While Farmer Rashel is taking a break from Market Gardening they are turning their focus towards creating and maintaining a new Wild Space in an awkward part of the farm. This will serve as an Insectary (habitat) for beneficial insects + pollinators, as well as a space for Medicinal Plants. The focus is primarily on Indigenous Perennials and self-seeding annuals with the goal of having the space be self-sufficient and diverse, as well as a place to learn from and harvest medicines.

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Plantain infusing in oil, Chamomile, Nettles. Photo credit: rashel t.

This blog will have a different focus in 2017. Instead of being a weekly round-up of farm happenings and seasonal veggies it will be a monthly update of interesting things found around the farm, musings on gardening with children, current experimentations in permaculture and sustainable ecological food growing.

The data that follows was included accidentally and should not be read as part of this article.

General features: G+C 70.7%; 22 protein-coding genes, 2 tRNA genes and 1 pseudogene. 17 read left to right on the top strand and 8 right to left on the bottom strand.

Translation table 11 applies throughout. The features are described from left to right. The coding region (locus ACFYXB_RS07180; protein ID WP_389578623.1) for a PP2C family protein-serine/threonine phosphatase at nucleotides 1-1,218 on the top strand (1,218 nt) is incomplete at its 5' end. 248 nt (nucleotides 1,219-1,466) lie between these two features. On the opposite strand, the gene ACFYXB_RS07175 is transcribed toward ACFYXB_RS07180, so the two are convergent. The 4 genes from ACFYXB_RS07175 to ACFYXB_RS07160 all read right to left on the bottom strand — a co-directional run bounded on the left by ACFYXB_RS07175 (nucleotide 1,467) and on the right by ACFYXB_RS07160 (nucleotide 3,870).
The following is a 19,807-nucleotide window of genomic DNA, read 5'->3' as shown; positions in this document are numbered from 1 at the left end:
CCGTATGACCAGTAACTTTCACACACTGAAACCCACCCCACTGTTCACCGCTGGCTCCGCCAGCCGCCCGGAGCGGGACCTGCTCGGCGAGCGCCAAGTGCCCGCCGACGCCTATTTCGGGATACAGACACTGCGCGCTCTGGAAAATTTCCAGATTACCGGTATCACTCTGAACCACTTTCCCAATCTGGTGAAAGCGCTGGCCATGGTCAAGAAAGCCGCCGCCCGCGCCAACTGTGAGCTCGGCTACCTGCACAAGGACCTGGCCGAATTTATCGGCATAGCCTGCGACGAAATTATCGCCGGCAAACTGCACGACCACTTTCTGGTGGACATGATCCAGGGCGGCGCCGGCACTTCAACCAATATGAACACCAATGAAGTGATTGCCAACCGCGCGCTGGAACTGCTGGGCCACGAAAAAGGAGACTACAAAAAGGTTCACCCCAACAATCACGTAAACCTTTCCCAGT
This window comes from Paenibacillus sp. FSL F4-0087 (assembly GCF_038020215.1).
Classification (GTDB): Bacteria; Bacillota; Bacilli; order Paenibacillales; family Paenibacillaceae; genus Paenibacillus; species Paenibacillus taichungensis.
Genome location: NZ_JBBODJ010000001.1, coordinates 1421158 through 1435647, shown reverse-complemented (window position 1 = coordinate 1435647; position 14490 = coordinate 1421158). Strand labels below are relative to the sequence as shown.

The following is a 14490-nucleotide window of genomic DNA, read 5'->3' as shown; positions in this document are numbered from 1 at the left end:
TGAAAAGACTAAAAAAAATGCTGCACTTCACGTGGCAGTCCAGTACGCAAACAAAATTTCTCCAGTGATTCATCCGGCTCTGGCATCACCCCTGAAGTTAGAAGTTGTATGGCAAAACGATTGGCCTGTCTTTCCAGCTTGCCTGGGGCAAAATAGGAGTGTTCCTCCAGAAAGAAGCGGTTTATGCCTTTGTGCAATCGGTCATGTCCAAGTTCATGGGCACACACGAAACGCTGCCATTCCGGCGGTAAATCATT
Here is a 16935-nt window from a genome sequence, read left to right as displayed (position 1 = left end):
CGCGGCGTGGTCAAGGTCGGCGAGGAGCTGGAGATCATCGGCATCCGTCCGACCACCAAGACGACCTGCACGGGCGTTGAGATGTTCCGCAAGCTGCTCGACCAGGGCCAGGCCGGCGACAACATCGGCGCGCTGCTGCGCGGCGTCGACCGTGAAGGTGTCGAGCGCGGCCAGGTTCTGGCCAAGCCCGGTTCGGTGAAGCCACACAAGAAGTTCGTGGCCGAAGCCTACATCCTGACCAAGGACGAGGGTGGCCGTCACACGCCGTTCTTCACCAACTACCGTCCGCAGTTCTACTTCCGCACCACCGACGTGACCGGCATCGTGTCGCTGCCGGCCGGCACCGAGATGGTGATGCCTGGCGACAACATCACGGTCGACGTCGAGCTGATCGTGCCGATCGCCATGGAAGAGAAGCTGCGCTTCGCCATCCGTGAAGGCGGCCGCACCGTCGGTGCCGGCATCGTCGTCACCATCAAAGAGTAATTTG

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Our “little” garden this year – only 15 4×18 ft beds – and our new little helper. Toddler S is a natural forager! Photo credit: rashel t.

More fun around the farm in May …

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The big farm children take the toddler on adventures, pea shoot snacks, plants in flower / seed saving, rainbow, potatoes planted by Rashel + Toddler S in an experimental hay bale bed, carrots, flooding. Photo credit: Mike Tremblay, rashel t.